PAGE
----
Royal Hunt has reached the “long running career” stage, with Cast in Stone being their 14th album. Over most of that decade spanning career, they’ve stuck to their original formula, taking rock sensibilities and applying them to prog-metal. While the band was never afraid to wank and strut their musical stuff, they always wrote a catchy tune first, then packed the showboating in the right places. This is an approach many prog bands seem to prefer using in reverse, with predictably mixed results. With most of the crew returning from 2015s excellent Devil’s Dozen, little has changed in the House of Hunt. This is another slick, polished dose of slightly bombastic, somewhat symphonic prog-metal delivered with enthusiasm by seasoned, highly skilled professionals. And once again, accessibility goes hand in hand with showmanship, for ear-hooking and air guitar finger spraining good times.
Opener “Fistful of Misery” is everything fans could want in a Royal Hunt tune, sounding much like their golden era albums like Paradox1 and Moving Target. It’s the same keyboard-driven prog rockery with the impeccable voice of D.C. Cooper crooning over the top, giving the music equal doses of silk and steel. It’s catchy as hell, and oh so polished and tasteful, but heavy enough to keep metal folks on board. The bigger than Jesus chorus is something Royal Hunt always excelled at, and they deliver once again in a big way.
This is the blueprint for the rest of Cast in Stone as well. With just 7 tracks running at 50 minutes, there’s some excess and overdrive in the oatmeal, but the writing is so accessible and likable, it doesn’t feel like the songs are as bloated as they are at times. The Moog synthesizer that opens “The Last Soul Alive” is a sweet touch, giving way to an aggressive, rocking attack with keyboard flourishes decorating every guitar riff, but somehow the overall sound never gets too…floral. D.C.’s powerful voice grabs a lot of the attention and carries the listener along through the oceans of wank without making one seasick or fret-fatigued. This could almost be a Tobias Sammet composition for Avantasia, it’s so big. “Sacrifice” has another chorus large enough to colonize, and “Rest in Peace” is one of the most ballsy songs the band has ever written, charging at you like a raging bull of prog (meaning he’d be wearing a jacket with patches on the elbows).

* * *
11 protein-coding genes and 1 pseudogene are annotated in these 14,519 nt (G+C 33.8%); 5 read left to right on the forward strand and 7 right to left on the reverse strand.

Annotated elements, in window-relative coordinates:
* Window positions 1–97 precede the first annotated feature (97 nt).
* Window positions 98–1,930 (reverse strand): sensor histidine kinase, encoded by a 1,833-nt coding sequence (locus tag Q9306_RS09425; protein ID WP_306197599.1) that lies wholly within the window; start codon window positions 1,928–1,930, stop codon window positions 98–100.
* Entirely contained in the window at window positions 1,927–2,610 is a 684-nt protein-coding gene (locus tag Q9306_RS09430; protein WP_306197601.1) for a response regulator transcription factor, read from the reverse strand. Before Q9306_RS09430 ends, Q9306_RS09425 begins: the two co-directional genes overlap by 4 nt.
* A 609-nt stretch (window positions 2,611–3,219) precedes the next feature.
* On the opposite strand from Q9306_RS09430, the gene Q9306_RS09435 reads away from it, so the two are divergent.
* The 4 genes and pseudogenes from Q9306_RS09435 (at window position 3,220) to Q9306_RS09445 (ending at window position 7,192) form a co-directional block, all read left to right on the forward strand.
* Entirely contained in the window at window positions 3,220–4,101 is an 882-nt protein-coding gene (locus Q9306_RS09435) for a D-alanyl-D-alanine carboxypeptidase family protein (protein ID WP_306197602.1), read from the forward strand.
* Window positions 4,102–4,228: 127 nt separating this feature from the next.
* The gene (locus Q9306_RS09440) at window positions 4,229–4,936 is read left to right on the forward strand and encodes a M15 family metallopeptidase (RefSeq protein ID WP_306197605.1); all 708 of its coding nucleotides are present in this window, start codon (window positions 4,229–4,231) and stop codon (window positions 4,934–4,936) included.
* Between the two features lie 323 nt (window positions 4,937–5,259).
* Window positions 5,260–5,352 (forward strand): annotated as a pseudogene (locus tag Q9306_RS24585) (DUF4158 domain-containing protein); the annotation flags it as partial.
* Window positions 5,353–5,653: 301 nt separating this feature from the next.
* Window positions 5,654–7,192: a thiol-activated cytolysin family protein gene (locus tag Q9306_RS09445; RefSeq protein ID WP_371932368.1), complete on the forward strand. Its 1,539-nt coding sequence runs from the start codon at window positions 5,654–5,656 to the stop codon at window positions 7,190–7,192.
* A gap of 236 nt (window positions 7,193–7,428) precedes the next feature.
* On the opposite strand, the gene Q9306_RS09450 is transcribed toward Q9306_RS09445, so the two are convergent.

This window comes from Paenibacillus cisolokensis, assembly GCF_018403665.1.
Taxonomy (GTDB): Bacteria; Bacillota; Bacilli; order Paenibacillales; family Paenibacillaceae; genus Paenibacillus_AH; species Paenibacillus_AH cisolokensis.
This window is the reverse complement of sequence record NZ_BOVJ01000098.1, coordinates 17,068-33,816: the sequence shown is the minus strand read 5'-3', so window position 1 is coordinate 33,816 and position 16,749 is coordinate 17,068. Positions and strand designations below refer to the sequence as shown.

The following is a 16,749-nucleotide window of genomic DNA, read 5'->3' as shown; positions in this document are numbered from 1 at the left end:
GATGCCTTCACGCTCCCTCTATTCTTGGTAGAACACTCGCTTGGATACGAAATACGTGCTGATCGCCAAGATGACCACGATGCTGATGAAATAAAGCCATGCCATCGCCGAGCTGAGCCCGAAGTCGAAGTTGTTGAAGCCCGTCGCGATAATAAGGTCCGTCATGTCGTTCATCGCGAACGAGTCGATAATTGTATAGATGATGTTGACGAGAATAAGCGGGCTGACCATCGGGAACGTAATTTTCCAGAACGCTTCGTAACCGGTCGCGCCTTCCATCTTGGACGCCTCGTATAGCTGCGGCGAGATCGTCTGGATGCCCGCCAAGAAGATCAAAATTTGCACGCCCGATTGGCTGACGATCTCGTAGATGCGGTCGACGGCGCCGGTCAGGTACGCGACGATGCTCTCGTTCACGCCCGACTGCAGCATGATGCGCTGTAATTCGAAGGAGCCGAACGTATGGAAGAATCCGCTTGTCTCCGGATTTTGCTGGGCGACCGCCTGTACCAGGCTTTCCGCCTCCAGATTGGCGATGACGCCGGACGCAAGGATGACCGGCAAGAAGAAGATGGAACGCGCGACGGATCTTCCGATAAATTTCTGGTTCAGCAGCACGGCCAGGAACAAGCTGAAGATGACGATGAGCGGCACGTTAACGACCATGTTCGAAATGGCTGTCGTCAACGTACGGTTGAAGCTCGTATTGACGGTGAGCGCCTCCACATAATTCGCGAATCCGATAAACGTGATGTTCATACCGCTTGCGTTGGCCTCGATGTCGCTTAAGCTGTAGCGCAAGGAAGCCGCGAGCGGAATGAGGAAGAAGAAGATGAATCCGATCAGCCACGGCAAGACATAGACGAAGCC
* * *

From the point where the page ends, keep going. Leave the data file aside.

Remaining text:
The only song that doesn’t bowl me over is closer “Save Me II” where the band goes for a country western flavored approach that works at times, but not at others. It’s hardly a failure, but it’s definitely not broadcasting with the same wattage as the other cuts. The mix is decent, but can get a bit too cluttered when the music gets intense.
I’m a shameless D.C. Cooper fanboy, and I won’t bother denying it. I love his work with these cats, Silent Force and Steel Seal. He very nearly became the singer of Judas Priest when Rob Halford left to form Fight back in 1992 and the man has some major lung power. With Royal Hunt he never goes all “metal” and tends to stay in a restrained belt and croon, which suits the gentile material well. He sounds great here as always and elevates what are already solid songs to a level above. Andre Andersen is the band’s founder and keyboard wizard extraordinaire, and though he lavishes much attention on his piano, organ and synthesizer, somehow this never ends up sounding like a theme to an epical LARP campaign. Instead he keeps the tempo up and the rock rolling, leaving enough space for the guitars by Jonas Larsen. Larsen helps keep things heavy with meaty riffs, and often engages in dueling wank-o-thons against Andersen. There are no winners, only entertained listeners.
Royal Hunt is about as reliable a prog institution as there is, and they’re second to none at making progressive music feel accessible. This is another classy, high-quality outing with few deviations from their tried and true formula. It may be a bit less gripping than Devil’s Dozen, but it’s still light years ahead of most of their peers and exceptionally easy to love. Let he who hates a good wank cast the first stone.